Some people may say that the animals these byproducts are derived from are already being “used for other means” and thus using their bodily functions and internal fluids to grow crops is still an environmentally sound thing to do. Waste not, want not?
It’s true that there is a heaping file of dung to deal with on this planet, but the question is: Are we really the ones that should be paying for it? Livestock in the United States create approximately 89,000 pounds of excrement per second! The nitrogen in this waste is converted into ammonia and nitrates that seep into the water system contaminating wells, rivers, streams and eventually the ocean. And let us not forget the blood, bones, fish sludge, eggshells and more that these farms must also dispose of.
Factory farms have a huge waste problem on their hands and while using manure, blood and bone, and slaughterhouse sludge in organic farming isnít going to fix this problem, industrialized farms have nonetheless figured out a way to get organic growers and us to pay for it. If you buy manure and other fertilizers made from animal byproducts, you are supporting the cruel and environmentally destructive systems these farms practice, instead of forcing them to deal with the impact of their claustrophobic feedlots and toxic slaughterhouses. Even with organic growers and homeowners buying some of the waste, the runoff from these unsanitary facilities is leaking into fields and poisoning our water and food supply.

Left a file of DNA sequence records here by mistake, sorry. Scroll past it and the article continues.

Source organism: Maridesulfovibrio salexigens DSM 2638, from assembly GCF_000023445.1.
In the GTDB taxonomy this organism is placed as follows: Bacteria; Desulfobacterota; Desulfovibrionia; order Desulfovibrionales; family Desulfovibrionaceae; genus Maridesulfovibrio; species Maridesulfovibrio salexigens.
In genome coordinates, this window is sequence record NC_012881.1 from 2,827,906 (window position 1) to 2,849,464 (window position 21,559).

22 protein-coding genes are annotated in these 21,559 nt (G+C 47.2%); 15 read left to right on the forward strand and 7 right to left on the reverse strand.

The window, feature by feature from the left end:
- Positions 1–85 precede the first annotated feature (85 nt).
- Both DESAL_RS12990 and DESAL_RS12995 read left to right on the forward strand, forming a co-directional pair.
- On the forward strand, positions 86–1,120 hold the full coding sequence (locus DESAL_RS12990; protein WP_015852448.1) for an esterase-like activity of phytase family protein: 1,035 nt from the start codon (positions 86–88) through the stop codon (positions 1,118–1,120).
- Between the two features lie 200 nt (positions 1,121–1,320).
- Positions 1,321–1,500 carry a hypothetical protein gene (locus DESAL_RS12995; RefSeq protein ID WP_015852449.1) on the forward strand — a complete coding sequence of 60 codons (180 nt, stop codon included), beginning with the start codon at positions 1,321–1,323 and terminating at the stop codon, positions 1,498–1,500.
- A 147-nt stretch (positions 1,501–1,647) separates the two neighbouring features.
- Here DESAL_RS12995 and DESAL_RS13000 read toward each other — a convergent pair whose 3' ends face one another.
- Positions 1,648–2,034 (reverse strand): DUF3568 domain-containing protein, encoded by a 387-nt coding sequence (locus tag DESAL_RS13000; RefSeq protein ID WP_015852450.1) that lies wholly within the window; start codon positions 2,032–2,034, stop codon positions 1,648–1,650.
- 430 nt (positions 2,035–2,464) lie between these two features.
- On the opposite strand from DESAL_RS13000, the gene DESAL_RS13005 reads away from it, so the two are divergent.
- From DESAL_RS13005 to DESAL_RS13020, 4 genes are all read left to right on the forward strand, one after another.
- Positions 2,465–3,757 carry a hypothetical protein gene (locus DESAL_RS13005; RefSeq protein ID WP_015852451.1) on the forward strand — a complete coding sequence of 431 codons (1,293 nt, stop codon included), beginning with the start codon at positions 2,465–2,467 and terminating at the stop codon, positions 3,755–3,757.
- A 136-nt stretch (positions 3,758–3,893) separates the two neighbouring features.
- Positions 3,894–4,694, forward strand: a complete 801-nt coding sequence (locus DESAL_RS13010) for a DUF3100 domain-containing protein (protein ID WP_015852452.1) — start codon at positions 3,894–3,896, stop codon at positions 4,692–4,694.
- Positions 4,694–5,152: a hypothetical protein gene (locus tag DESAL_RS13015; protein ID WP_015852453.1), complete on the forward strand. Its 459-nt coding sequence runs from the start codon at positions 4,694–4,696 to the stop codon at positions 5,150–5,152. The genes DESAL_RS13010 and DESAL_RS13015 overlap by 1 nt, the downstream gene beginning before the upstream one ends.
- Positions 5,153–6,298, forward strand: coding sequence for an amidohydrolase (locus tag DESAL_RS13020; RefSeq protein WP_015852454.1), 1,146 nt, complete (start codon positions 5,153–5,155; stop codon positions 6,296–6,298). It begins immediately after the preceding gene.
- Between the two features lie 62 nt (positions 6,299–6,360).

It is not only possible, but practical and ethical to truly green our organic growing practices both on a large scale and in our own homes. If you’re interested in banning blood, bone, feces and other animal byproducts from your garden and subsequently your table, youíre in good company.
There are a number of organic growers out there that have gone stock-free, such as Tolhurst Farm in Whitchurch-on-Thames in south Oxfordshire, UK. They have been successfully stock-free for over 10 years now, demonstrating that this practice is definitely viable on a large scale! They aren’t the only ones though; there are a growing number of farms worldwide that are going veganic. For a list of these farms check out the Veganic Agriculture Network. This list is continuing to expand, but some stock-free farms still haven’t joined the network. If you know of a farm practicing veganic agriculture that is not on this list please contact the VAN and let them know.
I know many of the people reading this article believe strongly in organics and sustainable agriculture, as do I. This is why from our home garden plots to the sweeping crops that cover this land, we have the right to raise the standard, stop supporting environmentally destructive and unethical farming practices and go VEGANIC!
Look out for my next post on the animal-derived ingredients to watch out for in your fertilizer and their fabulous vegan-organic alternatives, coming soon!